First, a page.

Hey Tony, sorry it's taken a couple of days for me to respond (crazy busy lately!) You'll hate me for this but... no secret about the Chavant clay to share except maybe using a heat gun occasionally while sculpting and brushing with odorless paint thinner for smoothing.

The Chavant clay does come in 3 different hardnesses so, maybe the medium grade would be better for your purposes. I just like the hard stuff because you can man-handle your sculpt while working on it without so much worry about damaging it. So, if your sculpture has details like you would find on a coin, you can touch it without smooooooshing anything.

The only other thing I would add is that I tend to build up my armature with aluminum foil and wire so that it has the basic shape of my character before adding the clay, resulting in a relatively thin layer of clay on top of it. Oh, and I use a heavy hammer to smash lumps of clay into thinner sheets that are easier to form.

Sven Bonnichsen said...

I know a trick for dealing with hard Chavant. Make a "clay cave."

Shape a cone from aluminum foil, and stick a light bulb inside. A clip lamp from the hardware store works well. ...What you get is sort of like an "easy bake oven."

Keep chunks of the Chavant in the cave, and pull them out whenever you need another bit of soft stuff to add to your sculpt. The lightbulb warms the Chavant up to the point where it's much easier to work with.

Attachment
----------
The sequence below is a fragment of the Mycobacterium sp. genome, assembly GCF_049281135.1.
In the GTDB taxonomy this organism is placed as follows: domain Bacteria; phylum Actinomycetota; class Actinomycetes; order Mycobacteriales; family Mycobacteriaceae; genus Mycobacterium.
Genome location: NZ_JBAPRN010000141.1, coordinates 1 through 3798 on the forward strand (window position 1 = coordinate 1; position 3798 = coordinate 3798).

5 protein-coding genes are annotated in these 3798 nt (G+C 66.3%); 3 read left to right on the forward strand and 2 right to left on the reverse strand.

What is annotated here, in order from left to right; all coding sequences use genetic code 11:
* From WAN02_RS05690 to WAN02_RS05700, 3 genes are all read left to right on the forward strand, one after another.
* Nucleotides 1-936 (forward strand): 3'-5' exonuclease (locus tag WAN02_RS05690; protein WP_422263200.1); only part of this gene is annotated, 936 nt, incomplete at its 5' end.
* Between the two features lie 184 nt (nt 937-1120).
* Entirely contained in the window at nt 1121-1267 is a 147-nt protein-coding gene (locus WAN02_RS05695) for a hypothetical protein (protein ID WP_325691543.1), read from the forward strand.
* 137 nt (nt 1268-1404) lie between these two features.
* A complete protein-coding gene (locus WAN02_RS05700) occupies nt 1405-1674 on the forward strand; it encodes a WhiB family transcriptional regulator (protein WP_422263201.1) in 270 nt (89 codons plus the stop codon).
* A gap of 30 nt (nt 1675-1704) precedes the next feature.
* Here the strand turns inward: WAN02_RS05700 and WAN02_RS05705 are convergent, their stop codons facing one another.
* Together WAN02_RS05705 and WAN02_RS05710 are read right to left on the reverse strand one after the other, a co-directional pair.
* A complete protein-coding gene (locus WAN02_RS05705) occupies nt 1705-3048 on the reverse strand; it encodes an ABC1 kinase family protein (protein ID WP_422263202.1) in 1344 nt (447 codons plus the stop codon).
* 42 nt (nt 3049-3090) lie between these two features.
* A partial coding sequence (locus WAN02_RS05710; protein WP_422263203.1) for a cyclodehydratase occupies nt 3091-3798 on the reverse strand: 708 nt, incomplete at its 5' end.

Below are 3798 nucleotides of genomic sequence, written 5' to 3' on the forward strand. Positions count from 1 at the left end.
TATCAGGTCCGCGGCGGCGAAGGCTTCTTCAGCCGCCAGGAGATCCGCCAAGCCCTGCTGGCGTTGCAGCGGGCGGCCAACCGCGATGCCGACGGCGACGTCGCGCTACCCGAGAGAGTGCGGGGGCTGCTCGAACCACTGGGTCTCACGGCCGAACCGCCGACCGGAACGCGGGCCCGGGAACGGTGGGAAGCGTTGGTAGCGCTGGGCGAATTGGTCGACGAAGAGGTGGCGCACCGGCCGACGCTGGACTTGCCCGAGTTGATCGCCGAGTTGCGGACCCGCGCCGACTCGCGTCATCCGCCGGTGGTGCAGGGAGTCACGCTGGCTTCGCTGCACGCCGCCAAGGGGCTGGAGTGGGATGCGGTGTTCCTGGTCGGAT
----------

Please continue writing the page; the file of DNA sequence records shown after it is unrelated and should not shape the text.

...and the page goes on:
Be careful not to put the clay *too* close to the bulb, though, or it will liquify -- burning your fingers when you reach in for it. (Voice of experience? Hmmm...)

Mysterious Ron said...

The man is armed and dangerous with a hot glue gun! Excellent idea with the bulb and foil hood, I can easily see myself using that trick next time I do a hard sculpt.

animating with blisters on your fingertips could be a painful problem. Eeeeeeeouch!

stephanie said...

great tutorial ron; thanks so much for creating this and putting it up on the web. you go into just the right amount of detail -- and with closeups!

i'm fairly new at this whole moldmaking process, and just finished my first puppet. i used your tutorial to make a new mold after the first (plaster of paris) one fell apart. after watching your videos and re-creating them with ultracal it made life so much easier.

i struggled with the foam latex casting, though, and ended up using urethane foam inside a latex skin, which worked fine. but if you ever feel like doing a foam latex tutorial, i'd be all ears.

thanks again -- very nicely done!

stephanie said...

P.S.

i have pictures of my finished puppet here, as well as some images of the mold...